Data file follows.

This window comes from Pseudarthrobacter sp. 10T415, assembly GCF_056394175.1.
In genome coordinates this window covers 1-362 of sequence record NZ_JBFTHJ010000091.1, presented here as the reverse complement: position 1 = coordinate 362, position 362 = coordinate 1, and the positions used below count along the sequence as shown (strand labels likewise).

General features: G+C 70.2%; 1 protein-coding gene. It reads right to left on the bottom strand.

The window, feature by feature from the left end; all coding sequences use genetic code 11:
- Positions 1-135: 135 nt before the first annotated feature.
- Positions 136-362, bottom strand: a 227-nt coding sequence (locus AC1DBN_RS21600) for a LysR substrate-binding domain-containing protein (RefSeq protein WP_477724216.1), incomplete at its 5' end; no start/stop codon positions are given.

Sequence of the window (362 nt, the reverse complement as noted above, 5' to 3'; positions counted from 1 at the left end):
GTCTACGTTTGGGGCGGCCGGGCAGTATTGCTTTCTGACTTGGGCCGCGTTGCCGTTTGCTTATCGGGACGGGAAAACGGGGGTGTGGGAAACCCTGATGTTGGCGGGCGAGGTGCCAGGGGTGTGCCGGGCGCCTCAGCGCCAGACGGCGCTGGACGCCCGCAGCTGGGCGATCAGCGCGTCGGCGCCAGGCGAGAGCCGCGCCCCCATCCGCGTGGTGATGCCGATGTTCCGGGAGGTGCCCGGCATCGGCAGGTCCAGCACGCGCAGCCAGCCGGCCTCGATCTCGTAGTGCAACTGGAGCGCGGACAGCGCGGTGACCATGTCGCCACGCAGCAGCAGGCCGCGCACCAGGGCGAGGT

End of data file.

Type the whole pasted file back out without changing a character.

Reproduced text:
This window comes from Pseudarthrobacter sp. 10T415, assembly GCF_056394175.1.
In genome coordinates this window covers 1-362 of sequence record NZ_JBFTHJ010000091.1, presented here as the reverse complement: position 1 = coordinate 362, position 362 = coordinate 1, and the positions used below count along the sequence as shown (strand labels likewise).

General features: G+C 70.2%; 1 protein-coding gene. It reads right to left on the bottom strand.

The window, feature by feature from the left end; all coding sequences use genetic code 11:
- Positions 1-135: 135 nt before the first annotated feature.
- Positions 136-362, bottom strand: a 227-nt coding sequence (locus AC1DBN_RS21600) for a LysR substrate-binding domain-containing protein (RefSeq protein WP_477724216.1), incomplete at its 5' end; no start/stop codon positions are given.

Sequence of the window (362 nt, the reverse complement as noted above, 5' to 3'; positions counted from 1 at the left end):
GTCTACGTTTGGGGCGGCCGGGCAGTATTGCTTTCTGACTTGGGCCGCGTTGCCGTTTGCTTATCGGGACGGGAAAACGGGGGTGTGGGAAACCCTGATGTTGGCGGGCGAGGTGCCAGGGGTGTGCCGGGCGCCTCAGCGCCAGACGGCGCTGGACGCCCGCAGCTGGGCGATCAGCGCGTCGGCGCCAGGCGAGAGCCGCGCCCCCATCCGCGTGGTGATGCCGATGTTCCGGGAGGTGCCCGGCATCGGCAGGTCCAGCACGCGCAGCCAGCCGGCCTCGATCTCGTAGTGCAACTGGAGCGCGGACAGCGCGGTGACCATGTCGCCACGCAGCAGCAGGCCGCGCACCAGGGCGAGGT